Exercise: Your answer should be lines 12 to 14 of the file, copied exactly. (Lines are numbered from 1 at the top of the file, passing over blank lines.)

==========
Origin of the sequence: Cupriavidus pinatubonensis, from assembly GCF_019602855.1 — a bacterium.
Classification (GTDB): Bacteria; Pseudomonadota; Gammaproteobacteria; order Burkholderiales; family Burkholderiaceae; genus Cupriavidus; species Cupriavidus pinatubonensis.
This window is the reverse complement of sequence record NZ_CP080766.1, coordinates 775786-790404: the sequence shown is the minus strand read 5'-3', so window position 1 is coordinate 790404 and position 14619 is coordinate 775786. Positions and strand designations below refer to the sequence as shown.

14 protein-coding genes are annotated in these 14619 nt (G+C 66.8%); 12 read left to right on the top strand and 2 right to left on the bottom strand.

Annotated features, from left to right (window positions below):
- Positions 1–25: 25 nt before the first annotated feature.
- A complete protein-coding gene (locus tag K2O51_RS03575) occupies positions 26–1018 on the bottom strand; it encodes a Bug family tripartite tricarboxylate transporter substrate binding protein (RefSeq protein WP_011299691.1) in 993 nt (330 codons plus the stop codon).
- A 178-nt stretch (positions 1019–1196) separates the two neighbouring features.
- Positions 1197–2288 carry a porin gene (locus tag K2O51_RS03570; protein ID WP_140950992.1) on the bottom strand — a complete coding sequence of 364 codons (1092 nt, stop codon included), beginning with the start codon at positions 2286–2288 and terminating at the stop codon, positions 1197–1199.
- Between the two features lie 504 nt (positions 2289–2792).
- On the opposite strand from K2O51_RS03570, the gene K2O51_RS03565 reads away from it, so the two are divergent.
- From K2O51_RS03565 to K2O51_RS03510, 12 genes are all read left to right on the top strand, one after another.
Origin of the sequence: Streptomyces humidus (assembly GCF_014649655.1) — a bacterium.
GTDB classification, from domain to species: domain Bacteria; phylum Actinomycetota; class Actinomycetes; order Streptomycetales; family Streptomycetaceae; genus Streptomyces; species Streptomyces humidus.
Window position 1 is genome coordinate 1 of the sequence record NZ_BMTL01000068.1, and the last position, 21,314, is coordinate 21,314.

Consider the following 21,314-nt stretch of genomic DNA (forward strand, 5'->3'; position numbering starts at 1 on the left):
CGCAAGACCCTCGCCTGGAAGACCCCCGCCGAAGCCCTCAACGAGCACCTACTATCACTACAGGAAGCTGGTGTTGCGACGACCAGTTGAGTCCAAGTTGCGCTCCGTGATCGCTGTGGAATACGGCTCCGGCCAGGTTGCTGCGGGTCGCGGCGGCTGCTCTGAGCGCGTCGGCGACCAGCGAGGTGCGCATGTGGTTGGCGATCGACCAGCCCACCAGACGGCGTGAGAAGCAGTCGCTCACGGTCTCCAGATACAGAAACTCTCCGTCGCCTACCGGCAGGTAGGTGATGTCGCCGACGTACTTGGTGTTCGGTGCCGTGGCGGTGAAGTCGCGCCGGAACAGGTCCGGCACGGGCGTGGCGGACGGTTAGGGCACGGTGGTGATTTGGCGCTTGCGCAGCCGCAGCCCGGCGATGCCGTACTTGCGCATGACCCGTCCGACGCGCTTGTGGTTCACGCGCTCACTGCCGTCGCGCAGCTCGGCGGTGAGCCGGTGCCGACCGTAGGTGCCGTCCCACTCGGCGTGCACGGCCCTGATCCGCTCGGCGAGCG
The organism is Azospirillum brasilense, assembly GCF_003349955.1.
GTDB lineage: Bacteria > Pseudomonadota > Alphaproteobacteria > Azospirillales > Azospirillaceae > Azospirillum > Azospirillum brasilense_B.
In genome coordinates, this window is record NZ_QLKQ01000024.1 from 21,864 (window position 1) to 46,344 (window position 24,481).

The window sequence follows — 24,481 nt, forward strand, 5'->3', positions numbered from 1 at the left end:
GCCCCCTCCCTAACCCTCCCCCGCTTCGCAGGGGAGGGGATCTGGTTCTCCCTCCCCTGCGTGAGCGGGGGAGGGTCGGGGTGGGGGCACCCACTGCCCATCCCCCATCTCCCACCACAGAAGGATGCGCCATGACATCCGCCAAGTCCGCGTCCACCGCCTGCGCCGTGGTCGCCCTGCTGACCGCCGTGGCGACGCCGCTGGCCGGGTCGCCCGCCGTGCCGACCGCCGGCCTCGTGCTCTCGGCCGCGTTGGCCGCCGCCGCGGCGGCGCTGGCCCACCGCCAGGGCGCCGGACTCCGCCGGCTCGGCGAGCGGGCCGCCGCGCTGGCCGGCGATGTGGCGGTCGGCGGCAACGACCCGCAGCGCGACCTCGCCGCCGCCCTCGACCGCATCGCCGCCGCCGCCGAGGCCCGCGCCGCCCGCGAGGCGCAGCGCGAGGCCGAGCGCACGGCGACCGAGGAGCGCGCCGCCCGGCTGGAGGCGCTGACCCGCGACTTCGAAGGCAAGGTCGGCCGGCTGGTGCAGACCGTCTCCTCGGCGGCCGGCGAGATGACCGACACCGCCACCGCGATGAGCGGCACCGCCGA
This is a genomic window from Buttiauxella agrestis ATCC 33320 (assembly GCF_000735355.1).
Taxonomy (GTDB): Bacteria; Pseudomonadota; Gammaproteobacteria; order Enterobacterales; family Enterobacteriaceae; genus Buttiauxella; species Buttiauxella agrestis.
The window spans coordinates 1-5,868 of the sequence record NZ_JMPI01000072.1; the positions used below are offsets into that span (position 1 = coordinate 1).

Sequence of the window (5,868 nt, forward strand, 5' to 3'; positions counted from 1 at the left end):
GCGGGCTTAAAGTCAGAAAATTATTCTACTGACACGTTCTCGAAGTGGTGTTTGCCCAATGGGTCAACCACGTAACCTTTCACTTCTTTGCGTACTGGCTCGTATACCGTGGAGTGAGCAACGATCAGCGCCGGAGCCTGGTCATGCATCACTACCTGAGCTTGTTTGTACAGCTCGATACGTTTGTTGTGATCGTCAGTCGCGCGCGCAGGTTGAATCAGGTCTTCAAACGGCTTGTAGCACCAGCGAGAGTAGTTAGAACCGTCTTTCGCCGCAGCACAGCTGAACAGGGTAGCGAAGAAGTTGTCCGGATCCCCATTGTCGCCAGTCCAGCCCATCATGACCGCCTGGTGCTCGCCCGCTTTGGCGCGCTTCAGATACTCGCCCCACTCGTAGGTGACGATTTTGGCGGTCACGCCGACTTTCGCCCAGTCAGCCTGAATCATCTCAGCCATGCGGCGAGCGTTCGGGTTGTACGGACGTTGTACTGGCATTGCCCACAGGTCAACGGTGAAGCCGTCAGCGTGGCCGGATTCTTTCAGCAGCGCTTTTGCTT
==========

- From K2O51_RS03565 to K2O51_RS03510, 12 genes are all read left to right on the top strand, one after another.
Origin of the sequence: Streptomyces humidus (assembly GCF_014649655.1) — a bacterium.
GTDB classification, from domain to species: domain Bacteria; phylum Actinomycetota; class Actinomycetes; order Streptomycetales; family Streptomycetaceae; genus Streptomyces; species Streptomyces humidus.